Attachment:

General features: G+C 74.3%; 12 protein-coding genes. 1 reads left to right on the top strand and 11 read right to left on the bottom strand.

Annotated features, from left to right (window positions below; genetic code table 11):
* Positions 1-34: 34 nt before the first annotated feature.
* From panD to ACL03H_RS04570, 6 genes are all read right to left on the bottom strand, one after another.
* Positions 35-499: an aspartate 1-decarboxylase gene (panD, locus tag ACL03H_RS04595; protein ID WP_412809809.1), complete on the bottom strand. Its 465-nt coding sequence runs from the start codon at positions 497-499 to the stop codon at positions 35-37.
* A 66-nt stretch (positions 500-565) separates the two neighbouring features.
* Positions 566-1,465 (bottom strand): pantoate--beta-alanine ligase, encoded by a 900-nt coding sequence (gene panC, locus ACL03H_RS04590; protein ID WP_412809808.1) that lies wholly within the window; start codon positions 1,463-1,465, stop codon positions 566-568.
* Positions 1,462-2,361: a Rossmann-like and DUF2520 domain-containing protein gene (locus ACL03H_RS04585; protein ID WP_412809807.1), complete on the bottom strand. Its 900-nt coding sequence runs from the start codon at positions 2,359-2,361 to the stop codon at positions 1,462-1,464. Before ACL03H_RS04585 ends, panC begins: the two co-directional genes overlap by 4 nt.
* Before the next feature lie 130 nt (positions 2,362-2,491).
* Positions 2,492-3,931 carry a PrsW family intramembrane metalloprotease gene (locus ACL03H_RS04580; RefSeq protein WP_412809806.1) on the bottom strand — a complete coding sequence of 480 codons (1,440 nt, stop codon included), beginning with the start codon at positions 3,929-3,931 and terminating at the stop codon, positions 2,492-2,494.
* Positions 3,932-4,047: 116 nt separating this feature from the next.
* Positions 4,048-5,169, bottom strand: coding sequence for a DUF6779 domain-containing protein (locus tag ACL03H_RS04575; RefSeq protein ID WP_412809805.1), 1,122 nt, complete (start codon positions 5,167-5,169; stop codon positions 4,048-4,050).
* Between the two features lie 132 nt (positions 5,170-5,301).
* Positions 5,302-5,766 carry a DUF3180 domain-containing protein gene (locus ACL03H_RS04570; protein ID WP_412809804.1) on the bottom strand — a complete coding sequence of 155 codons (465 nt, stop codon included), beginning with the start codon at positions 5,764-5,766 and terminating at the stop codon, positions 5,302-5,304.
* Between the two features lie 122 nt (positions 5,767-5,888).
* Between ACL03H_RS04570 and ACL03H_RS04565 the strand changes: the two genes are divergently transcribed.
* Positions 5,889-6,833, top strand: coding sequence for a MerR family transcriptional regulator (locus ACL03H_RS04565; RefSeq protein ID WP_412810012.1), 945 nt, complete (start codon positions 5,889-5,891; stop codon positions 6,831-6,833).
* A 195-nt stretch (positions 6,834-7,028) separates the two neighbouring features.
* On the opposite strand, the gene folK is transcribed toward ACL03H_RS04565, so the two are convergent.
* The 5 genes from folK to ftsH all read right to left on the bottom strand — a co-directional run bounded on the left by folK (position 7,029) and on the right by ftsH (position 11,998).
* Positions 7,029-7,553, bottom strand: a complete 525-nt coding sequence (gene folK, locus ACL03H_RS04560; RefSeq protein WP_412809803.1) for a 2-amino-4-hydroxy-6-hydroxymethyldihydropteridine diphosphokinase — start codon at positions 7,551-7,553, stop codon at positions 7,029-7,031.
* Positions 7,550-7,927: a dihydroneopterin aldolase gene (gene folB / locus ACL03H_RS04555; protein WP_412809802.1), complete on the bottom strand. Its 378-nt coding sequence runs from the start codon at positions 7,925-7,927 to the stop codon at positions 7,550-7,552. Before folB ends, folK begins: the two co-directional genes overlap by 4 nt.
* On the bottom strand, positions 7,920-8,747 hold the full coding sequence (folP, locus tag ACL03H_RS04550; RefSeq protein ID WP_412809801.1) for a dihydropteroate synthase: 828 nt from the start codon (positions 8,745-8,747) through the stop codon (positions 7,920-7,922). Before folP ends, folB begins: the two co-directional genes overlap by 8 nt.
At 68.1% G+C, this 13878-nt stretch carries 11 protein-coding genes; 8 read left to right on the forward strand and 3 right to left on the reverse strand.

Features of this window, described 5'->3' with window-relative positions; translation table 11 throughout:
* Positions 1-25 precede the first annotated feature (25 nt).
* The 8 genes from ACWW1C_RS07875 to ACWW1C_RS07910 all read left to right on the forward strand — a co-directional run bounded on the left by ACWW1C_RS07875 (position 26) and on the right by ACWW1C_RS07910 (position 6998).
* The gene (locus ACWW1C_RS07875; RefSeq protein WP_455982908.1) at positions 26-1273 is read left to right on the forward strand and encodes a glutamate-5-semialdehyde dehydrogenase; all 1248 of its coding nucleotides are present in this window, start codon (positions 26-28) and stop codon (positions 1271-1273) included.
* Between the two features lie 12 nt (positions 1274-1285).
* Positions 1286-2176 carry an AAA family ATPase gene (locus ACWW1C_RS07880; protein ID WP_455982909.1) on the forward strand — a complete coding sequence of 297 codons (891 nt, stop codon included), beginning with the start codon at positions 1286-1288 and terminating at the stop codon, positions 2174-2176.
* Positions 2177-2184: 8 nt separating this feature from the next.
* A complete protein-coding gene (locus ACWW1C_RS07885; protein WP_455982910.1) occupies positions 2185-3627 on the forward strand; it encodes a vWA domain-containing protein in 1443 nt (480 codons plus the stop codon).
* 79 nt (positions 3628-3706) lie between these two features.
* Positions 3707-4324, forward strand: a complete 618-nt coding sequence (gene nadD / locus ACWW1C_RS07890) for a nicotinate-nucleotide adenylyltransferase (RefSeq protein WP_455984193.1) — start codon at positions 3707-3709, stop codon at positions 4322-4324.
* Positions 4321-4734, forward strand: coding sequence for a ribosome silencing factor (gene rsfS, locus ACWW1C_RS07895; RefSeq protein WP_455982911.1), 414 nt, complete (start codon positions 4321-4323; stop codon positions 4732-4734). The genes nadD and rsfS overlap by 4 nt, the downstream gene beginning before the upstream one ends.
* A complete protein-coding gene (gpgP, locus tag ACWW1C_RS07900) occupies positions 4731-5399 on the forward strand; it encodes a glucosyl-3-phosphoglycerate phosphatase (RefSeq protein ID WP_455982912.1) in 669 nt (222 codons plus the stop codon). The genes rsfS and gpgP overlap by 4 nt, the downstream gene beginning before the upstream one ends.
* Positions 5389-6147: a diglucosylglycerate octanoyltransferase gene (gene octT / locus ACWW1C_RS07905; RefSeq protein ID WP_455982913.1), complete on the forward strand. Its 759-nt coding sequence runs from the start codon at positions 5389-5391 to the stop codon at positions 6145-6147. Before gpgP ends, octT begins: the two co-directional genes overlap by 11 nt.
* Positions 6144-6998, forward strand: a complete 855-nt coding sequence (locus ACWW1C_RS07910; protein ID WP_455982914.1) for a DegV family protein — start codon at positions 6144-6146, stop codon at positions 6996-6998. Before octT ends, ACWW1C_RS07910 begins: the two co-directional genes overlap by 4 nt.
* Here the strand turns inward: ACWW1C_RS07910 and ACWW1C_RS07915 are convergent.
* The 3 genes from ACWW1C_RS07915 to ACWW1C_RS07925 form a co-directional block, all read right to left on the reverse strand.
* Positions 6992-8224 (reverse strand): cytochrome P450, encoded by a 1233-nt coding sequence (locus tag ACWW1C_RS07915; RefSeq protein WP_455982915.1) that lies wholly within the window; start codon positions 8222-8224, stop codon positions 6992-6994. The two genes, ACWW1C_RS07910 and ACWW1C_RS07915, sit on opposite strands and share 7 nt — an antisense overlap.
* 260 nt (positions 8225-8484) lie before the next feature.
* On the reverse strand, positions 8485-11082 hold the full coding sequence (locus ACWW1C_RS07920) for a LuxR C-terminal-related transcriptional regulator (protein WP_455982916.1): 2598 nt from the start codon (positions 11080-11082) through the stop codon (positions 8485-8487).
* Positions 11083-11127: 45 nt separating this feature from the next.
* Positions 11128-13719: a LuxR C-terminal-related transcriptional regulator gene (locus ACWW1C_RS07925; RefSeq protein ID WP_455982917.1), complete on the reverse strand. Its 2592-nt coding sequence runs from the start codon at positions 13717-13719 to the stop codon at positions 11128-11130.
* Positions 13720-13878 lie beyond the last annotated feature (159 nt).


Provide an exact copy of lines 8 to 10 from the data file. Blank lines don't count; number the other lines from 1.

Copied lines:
* Positions 1,462-2,361: a Rossmann-like and DUF2520 domain-containing protein gene (locus ACL03H_RS04585; protein ID WP_412809807.1), complete on the bottom strand. Its 900-nt coding sequence runs from the start codon at positions 2,359-2,361 to the stop codon at positions 1,462-1,464. Before ACL03H_RS04585 ends, panC begins: the two co-directional genes overlap by 4 nt.
* Before the next feature lie 130 nt (positions 2,362-2,491).
* Positions 2,492-3,931 carry a PrsW family intramembrane metalloprotease gene (locus ACL03H_RS04580; RefSeq protein WP_412809806.1) on the bottom strand — a complete coding sequence of 480 codons (1,440 nt, stop codon included), beginning with the start codon at positions 3,929-3,931 and terminating at the stop codon, positions 2,492-2,494.